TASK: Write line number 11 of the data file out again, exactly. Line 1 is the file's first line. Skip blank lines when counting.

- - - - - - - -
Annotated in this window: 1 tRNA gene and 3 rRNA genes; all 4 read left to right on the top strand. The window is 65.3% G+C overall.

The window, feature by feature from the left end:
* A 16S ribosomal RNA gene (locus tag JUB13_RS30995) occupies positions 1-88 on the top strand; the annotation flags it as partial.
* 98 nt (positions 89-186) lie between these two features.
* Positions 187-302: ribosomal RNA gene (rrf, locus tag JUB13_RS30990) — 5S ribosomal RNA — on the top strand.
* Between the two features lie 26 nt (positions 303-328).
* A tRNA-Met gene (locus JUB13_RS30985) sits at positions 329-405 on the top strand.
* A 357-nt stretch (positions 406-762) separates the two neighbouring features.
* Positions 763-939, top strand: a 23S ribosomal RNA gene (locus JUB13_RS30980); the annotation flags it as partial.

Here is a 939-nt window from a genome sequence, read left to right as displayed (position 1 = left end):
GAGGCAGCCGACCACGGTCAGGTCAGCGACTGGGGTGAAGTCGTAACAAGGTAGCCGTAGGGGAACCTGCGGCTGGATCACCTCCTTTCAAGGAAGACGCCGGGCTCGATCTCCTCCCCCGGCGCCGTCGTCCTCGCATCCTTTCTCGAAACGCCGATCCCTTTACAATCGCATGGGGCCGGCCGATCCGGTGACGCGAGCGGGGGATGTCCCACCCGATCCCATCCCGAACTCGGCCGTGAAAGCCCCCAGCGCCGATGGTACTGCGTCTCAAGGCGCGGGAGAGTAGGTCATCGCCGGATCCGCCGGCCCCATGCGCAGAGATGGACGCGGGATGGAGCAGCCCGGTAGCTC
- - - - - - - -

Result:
GAGGCAGCCGACCACGGTCAGGTCAGCGACTGGGGTGAAGTCGTAACAAGGTAGCCGTAGGGGAACCTGCGGCTGGATCACCTCCTTTCAAGGAAGACGCCGGGCTCGATCTCCTCCCCCGGCGCCGTCGTCCTCGCATCCTTTCTCGAAACGCCGATCCCTTTACAATCGCATGGGGCCGGCCGATCCGGTGACGCGAGCGGGGGATGTCCCACCCGATCCCATCCCGAACTCGGCCGTGAAAGCCCCCAGCGCCGATGGTACTGCGTCTCAAGGCGCGGGAGAGTAGGTCATCGCCGGATCCGCCGGCCCCATGCGCAGAGATGGACGCGGGATGGAGCAGCCCGGTAGCTC